Offensive efficiency, defensive creativity spark Cornell

Cornell is undefeated and the reigning No. 1 team in the nation. What are the keys to Cornell's success? Offensive efficiency and defensive creativity, writes Quint Kessenich.

Updated: March 28, 2007, 1:03 PM ET
By Quint Kessenich | ESPN.com

Cornell is ranked No. 1 in the nation. The Big Red are 6-0, unbeaten and untouched. They were an afterthought in the preseason polls -- ranked No. 8 by most.

David Mitchell
Darl ZehrDavid Mitchell gives Cornell an athletic attacker.
As the coach of Cornell since 2001, Jeff Tambroni has quietly made a reputation as one of the game's best. His teams have won 70 percent of their games. The work he's done this year exceeds any prior accolades. This Cornell team has come out of nowhere and is on the verge of a sixth consecutive season with more than nine wins.

How has Cornell done it? Offensive efficiency. The Big Red average 43 shots per game and hold opponents to only 28. They shoot 32 percent while their opponents hit the net only 21 percent of the time. They get off to a good start and dictate tempo. The Big Red have outscored their opponents 40-13 in the first halves of games.

Tambroni has had success with an underrated cast. Eric Pittard (a transfer from Virginia) averages four points per game. David Mitchell, from one of the coolest-named towns in the world -- Moose Jaw, Saskatchewan, Canada -- leads the team with 16 goals.

"[Mitchell] has a knack for the goal and [is a] great target inside, but he is a wonderful athlete -- one of our best," said Tambroni. "At 6-2, he runs very well and has been as much of an impact on the ride and off the ground as he has been at scoring goals."

Look at their stats. Who are these guys? I've never heard of John Glynn, Brian Clayton and Henry Bartlett.

"Henry and Brian are both seniors," Tambroni said. "Henry has not played much, but he has hung in there over his four years as a backup and has waited his turn."

Bartlett is an overachiever, a worker on and off the field. Clayton is a true two-end midfielder.

"Brian Clayton has bounced from a starter to a second line middie over his career -- he has been overshadowed by Joe Boulukos, Justin Redd and Max Seibald -- but has been a consistent member of our lineup over the four years," Tambroni said.

Jeff Tambroni
Patrick ShanahanCornell's Jeff Tambroni is one of the youngest successful coaches in the country.
Tambroni loves the intangibles that Glynn adds to the mix, calling him a "throwback middie." Glynn tore his ACL last year, but is back, providing the Big Red with depth at midfield.

Cornell's most heralded midfielder, of course, is Seibald, a sophomore who scored 19 goals as a rookie.

"Max is shooting only 16 percent," Tambroni said. "He draws the pole, gets the early slide. Max missed all of preseason with an injury and has received a ton of attention."

Seibald is terrific in the middle third of the field but has yet to find his rhythm in the offense. But when you watch tape of Cornell, he's invaluable. It's just a matter of time before he starts burying his shots.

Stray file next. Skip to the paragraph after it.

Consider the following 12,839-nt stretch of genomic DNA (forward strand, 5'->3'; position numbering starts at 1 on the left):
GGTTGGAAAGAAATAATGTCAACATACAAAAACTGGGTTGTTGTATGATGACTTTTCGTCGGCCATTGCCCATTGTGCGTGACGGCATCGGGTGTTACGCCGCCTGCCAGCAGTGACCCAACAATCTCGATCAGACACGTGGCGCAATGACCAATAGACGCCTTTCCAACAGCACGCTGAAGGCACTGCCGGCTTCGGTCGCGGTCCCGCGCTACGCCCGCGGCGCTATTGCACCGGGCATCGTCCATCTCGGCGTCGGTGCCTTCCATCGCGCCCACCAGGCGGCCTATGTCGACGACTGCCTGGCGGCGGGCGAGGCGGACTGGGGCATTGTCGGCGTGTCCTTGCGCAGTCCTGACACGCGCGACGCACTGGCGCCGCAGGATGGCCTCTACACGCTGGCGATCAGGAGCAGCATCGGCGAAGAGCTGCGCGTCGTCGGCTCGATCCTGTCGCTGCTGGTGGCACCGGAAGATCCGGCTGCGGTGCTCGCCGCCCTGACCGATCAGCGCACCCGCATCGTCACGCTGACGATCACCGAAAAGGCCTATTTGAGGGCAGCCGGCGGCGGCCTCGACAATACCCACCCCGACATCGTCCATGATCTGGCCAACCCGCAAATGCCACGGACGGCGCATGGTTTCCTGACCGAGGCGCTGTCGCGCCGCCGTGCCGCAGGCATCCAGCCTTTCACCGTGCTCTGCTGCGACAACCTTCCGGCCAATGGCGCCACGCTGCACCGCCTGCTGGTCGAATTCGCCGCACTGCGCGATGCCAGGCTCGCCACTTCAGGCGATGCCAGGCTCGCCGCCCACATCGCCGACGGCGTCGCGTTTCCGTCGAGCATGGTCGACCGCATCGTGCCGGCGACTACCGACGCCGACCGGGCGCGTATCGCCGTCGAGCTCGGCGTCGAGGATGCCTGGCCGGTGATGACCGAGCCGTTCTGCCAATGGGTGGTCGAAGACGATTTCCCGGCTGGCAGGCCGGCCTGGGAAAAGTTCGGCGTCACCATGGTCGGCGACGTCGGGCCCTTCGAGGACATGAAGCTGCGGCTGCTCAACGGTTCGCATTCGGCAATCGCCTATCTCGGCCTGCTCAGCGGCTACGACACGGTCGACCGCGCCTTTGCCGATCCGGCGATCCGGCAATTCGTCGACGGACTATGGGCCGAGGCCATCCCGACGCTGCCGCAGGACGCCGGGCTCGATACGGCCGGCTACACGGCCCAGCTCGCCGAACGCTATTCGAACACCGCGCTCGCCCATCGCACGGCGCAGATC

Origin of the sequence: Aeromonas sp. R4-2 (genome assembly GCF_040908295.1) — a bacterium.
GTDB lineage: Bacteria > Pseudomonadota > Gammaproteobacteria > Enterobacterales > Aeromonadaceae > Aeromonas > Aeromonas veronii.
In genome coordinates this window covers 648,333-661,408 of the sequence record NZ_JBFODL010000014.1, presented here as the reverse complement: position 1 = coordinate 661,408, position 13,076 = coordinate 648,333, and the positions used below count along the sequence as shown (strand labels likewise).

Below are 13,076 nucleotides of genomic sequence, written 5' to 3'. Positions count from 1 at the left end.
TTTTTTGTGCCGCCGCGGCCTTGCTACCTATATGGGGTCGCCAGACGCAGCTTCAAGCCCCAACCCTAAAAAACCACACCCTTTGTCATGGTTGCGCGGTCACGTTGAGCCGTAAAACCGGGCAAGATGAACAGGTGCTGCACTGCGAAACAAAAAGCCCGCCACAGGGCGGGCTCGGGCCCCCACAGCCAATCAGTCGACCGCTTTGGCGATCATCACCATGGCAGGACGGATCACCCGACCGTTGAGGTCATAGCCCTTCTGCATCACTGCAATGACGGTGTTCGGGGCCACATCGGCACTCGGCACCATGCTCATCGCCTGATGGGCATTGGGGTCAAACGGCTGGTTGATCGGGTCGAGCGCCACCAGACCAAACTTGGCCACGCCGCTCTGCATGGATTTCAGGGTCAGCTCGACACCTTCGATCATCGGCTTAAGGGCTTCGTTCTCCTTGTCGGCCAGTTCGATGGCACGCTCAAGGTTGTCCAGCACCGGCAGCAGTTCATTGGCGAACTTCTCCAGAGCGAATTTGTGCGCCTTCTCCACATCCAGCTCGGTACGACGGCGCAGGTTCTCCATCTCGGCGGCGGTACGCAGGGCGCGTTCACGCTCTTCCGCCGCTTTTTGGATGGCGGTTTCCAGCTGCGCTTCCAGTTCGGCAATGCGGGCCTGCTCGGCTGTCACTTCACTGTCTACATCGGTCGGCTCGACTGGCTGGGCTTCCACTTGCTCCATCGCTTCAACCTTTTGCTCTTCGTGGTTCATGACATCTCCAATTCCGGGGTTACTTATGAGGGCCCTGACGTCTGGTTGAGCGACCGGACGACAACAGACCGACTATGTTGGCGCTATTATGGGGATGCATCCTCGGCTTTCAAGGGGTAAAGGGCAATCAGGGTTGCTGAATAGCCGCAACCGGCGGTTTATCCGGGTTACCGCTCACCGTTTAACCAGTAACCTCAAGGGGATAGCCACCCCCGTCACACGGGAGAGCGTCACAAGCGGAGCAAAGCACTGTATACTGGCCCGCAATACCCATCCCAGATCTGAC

The defense has held opponents to an average of 28 shots and less than six goals per game. It's a very simple science. Tambroni is eager to share the credit with assistant coach Ben DeLuca, a 1998 Cornell grad and captain for Dave Pietramala's Big Red as a senior.

DeLuca has been creative in assembling defensive personnel.

"Matt McMonagle has been consistent in goal, while Mitch Belisle and company have been steady in front of him … no real superstars, but they all grind. We have two converted short sticks playing close [Belisle and Danny Nathan], a converted goalie playing pole [Ethan Vedder] and a converted attack man playing short-stick [George Calvert]," Tambroni said.

Lacrosse on ESPNU
ESPNU has the lacrosse scene covered. Check out Syracuse-Loyola on Saturday at 1 p.m. ET and Navy-Georgetown on Saturday at 3 p.m. ET.

Full lacrosse schedule

In 2004, the Cornell program played for George Boiardi, a senior lacrosse player who died after being struck in the chest with a lacrosse ball during a game. His tragic death inspired and motivated. Cornell has been playing for his cause for the past three years. His legacy is alive in their culture.

"We are optimistically realistic," Tambroni said. "We are happy to be undefeated at this point, but realize we have so much to learn and so much to improve on with teams like SU, Princeton, Hobart and our Ivy League schedule in front of us."

The Big Red haven't played at home since Feb. 27. Cornell returns to Ithaca to play host to Penn at Schoellkopf Field on March 31 at 3 p.m. The Big Red's unblemished record will be tested by a trip to the Carrier Dome on April 10 and against rival Princeton on April 21. The glory days are back at Cornell.

Quint Kessenich played goalie for Johns Hopkins in 1990 and is a lacrosse analyst for ESPNU. E-mail him at quint@insidelacrosse.com. ESPN.com is working with Inside Lacrosse to provide you with news and analysis. Click here for more coverage.

Quint Kessenich covers college and professional lacrosse for ESPN.